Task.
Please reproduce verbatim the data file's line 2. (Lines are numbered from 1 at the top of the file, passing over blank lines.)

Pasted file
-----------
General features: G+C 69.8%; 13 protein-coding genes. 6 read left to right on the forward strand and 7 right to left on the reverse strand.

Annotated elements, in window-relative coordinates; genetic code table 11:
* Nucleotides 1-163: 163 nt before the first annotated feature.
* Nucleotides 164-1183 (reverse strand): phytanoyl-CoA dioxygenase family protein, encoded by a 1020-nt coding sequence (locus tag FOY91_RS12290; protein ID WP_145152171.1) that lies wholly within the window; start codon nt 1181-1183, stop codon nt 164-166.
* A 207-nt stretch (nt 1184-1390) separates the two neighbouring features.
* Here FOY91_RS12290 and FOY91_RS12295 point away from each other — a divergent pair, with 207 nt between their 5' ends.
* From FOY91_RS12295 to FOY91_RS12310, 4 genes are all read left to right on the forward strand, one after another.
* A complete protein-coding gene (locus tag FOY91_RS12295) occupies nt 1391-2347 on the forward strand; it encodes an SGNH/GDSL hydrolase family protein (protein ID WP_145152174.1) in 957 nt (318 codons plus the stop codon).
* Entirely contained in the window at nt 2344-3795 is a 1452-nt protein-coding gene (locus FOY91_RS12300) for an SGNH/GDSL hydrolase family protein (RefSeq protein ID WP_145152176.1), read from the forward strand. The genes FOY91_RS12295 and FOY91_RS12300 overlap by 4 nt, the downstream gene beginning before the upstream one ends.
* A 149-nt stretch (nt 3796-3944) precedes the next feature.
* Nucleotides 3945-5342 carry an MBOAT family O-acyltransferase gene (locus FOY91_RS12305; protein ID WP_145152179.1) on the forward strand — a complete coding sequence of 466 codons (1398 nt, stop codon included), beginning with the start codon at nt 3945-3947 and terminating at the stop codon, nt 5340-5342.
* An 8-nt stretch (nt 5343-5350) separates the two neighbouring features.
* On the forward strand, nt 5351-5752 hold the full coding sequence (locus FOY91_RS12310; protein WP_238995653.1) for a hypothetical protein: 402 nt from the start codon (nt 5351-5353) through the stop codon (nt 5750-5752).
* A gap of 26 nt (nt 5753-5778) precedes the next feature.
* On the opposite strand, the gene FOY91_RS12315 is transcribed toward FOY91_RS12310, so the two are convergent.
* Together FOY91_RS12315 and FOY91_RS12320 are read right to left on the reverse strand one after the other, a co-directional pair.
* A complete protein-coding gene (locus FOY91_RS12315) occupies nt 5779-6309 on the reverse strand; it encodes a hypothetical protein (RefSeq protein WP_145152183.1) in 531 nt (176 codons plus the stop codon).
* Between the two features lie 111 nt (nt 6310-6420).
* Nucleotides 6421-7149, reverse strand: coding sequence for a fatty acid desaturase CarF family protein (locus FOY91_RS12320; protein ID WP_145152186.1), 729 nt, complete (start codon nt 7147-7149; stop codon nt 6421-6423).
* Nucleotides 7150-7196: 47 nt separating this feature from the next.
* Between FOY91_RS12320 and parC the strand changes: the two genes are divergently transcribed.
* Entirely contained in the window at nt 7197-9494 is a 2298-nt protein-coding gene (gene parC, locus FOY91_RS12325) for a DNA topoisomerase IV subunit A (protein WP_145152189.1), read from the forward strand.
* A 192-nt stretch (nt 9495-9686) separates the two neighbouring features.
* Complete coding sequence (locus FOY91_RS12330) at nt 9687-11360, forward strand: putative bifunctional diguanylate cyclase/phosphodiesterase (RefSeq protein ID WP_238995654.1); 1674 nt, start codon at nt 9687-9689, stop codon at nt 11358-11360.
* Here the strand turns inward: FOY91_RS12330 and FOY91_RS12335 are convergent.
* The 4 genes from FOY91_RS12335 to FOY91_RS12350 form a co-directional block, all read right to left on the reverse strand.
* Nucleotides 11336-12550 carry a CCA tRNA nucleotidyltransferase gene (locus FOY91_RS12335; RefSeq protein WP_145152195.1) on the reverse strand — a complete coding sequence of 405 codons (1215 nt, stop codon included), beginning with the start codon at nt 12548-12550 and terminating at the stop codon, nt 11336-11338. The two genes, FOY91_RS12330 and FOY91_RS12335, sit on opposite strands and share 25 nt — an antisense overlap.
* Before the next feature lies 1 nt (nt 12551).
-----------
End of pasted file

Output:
Annotated elements, in window-relative coordinates; genetic code table 11: